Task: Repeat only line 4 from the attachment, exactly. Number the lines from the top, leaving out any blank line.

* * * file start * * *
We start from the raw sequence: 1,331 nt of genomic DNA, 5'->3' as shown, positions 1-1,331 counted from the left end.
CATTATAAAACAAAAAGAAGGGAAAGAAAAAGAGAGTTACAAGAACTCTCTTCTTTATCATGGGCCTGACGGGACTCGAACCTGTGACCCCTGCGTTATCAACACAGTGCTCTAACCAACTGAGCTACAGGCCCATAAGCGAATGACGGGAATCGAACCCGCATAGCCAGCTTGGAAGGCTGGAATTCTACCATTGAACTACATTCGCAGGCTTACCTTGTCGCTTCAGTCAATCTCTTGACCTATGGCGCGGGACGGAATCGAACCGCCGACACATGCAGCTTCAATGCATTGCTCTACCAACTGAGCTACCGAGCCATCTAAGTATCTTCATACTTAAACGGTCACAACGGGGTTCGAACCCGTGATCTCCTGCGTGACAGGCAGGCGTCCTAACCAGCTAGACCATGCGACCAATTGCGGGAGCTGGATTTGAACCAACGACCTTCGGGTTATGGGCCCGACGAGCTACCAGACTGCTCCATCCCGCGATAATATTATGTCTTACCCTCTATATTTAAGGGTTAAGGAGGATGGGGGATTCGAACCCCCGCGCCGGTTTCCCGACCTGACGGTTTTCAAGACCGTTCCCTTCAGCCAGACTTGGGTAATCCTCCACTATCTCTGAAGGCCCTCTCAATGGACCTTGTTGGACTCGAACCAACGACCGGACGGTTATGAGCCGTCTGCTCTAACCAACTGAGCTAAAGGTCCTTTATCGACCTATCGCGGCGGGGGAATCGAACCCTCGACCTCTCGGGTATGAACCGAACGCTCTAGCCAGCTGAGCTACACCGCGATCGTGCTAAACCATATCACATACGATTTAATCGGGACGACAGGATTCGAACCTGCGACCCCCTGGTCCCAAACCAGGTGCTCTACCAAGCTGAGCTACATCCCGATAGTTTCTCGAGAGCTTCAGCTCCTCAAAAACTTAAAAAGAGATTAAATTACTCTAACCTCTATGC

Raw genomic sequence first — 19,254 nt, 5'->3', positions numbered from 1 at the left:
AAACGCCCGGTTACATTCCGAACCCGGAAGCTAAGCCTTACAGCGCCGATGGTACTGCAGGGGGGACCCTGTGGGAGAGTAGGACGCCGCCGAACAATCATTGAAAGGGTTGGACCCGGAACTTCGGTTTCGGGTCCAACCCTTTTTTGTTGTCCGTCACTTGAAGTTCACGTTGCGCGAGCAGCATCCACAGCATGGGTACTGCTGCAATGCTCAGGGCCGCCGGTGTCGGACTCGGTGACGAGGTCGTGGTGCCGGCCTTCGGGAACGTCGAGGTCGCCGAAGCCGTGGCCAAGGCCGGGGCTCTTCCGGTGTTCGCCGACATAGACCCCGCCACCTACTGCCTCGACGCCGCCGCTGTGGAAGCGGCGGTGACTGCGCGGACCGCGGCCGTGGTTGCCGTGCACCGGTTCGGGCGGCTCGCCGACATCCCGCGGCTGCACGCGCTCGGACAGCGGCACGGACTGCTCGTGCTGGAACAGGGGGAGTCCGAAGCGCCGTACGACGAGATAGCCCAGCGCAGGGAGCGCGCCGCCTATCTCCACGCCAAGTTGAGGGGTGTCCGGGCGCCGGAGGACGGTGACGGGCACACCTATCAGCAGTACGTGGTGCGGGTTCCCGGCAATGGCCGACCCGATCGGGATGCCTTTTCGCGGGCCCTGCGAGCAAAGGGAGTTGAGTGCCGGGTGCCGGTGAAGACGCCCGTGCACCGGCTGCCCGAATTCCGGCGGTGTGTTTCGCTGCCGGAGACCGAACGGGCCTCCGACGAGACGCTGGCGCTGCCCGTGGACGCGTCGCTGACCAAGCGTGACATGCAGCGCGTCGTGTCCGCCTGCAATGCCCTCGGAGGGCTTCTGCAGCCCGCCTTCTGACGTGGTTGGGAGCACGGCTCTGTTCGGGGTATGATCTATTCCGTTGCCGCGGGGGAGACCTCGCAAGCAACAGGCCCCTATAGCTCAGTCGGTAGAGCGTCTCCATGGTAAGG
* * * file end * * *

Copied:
AAACGCCCGGTTACATTCCGAACCCGGAAGCTAAGCCTTACAGCGCCGATGGTACTGCAGGGGGGACCCTGTGGGAGAGTAGGACGCCGCCGAACAATCATTGAAAGGGTTGGACCCGGAACTTCGGTTTCGGGTCCAACCCTTTTTTGTTGTCCGTCACTTGAAGTTCACGTTGCGCGAGCAGCATCCACAGCATGGGTACTGCTGCAATGCTCAGGGCCGCCGGTGTCGGACTCGGTGACGAGGTCGTGGTGCCGGCCTTCGGGAACGTCGAGGTCGCCGAAGCCGTGGCCAAGGCCGGGGCTCTTCCGGTGTTCGCCGACATAGACCCCGCCACCTACTGCCTCGACGCCGCCGCTGTGGAAGCGGCGGTGACTGCGCGGACCGCGGCCGTGGTTGCCGTGCACCGGTTCGGGCGGCTCGCCGACATCCCGCGGCTGCACGCGCTCGGACAGCGGCACGGACTGCTCGTGCTGGAACAGGGGGAGTCCGAAGCGCCGTACGACGAGATAGCCCAGCGCAGGGAGCGCGCCGCCTATCTCCACGCCAAGTTGAGGGGTGTCCGGGCGCCGGAGGACGGTGACGGGCACACCTATCAGCAGTACGTGGTGCGGGTTCCCGGCAATGGCCGACCCGATCGGGATGCCTTTTCGCGGGCCCTGCGAGCAAAGGGAGTTGAGTGCCGGGTGCCGGTGAAGACGCCCGTGCACCGGCTGCCCGAATTCCGGCGGTGTGTTTCGCTGCCGGAGACCGAACGGGCCTCCGACGAGACGCTGGCGCTGCCCGTGGACGCGTCGCTGACCAAGCGTGACATGCAGCGCGTCGTGTCCGCCTGCAATGCCCTCGGAGGGCTTCTGCAGCCCGCCTTCTGACGTGGTTGGGAGCACGGCTCTGTTCGGGGTATGATCTATTCCGTTGCCGCGGGGGAGACCTCGCAAGCAACAGGCCCCTATAGCTCAGTCGGTAGAGCGTCTCCATGGTAAGG